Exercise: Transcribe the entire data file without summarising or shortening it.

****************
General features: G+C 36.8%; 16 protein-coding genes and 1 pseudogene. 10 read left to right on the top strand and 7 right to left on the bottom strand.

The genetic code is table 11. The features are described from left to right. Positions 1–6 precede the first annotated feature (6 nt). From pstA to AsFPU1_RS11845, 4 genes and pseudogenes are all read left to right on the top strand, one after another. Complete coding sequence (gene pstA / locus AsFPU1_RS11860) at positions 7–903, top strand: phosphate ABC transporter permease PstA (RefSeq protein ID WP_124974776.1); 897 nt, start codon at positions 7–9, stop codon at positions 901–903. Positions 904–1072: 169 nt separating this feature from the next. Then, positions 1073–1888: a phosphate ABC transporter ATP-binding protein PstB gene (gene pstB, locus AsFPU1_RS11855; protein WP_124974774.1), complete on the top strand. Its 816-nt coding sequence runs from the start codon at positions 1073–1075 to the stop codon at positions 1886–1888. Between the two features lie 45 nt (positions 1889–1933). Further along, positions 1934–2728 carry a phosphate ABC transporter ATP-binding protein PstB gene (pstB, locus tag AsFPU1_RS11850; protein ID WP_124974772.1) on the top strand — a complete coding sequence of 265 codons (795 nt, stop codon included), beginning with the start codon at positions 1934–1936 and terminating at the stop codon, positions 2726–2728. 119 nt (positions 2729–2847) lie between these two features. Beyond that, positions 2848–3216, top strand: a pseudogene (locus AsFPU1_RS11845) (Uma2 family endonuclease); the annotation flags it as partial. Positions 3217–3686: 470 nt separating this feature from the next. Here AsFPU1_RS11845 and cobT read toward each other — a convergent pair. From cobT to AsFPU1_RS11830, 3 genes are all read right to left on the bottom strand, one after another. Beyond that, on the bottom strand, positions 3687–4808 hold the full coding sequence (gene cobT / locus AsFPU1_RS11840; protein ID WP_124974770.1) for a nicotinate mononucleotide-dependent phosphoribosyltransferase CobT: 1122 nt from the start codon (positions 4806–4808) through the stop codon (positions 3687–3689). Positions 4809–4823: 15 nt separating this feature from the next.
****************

General features: G+C 36.8%; 16 protein-coding genes and 1 pseudogene. 10 read left to right on the top strand and 7 right to left on the bottom strand.

The genetic code is table 11. The features are described from left to right. Positions 1–6 precede the first annotated feature (6 nt). From pstA to AsFPU1_RS11845, 4 genes and pseudogenes are all read left to right on the top strand, one after another. Complete coding sequence (gene pstA / locus AsFPU1_RS11860) at positions 7–903, top strand: phosphate ABC transporter permease PstA (RefSeq protein ID WP_124974776.1); 897 nt, start codon at positions 7–9, stop codon at positions 901–903. Positions 904–1072: 169 nt separating this feature from the next. Then, positions 1073–1888: a phosphate ABC transporter ATP-binding protein PstB gene (gene pstB, locus AsFPU1_RS11855; protein WP_124974774.1), complete on the top strand. Its 816-nt coding sequence runs from the start codon at positions 1073–1075 to the stop codon at positions 1886–1888. Between the two features lie 45 nt (positions 1889–1933). Further along, positions 1934–2728 carry a phosphate ABC transporter ATP-binding protein PstB gene (pstB, locus tag AsFPU1_RS11850; protein ID WP_124974772.1) on the top strand — a complete coding sequence of 265 codons (795 nt, stop codon included), beginning with the start codon at positions 1934–1936 and terminating at the stop codon, positions 2726–2728. 119 nt (positions 2729–2847) lie between these two features. Beyond that, positions 2848–3216, top strand: a pseudogene (locus AsFPU1_RS11845) (Uma2 family endonuclease); the annotation flags it as partial. Positions 3217–3686: 470 nt separating this feature from the next. Here AsFPU1_RS11845 and cobT read toward each other — a convergent pair. From cobT to AsFPU1_RS11830, 3 genes are all read right to left on the bottom strand, one after another. Beyond that, on the bottom strand, positions 3687–4808 hold the full coding sequence (gene cobT / locus AsFPU1_RS11840; protein ID WP_124974770.1) for a nicotinate mononucleotide-dependent phosphoribosyltransferase CobT: 1122 nt from the start codon (positions 4806–4808) through the stop codon (positions 3687–3689). Positions 4809–4823: 15 nt separating this feature from the next.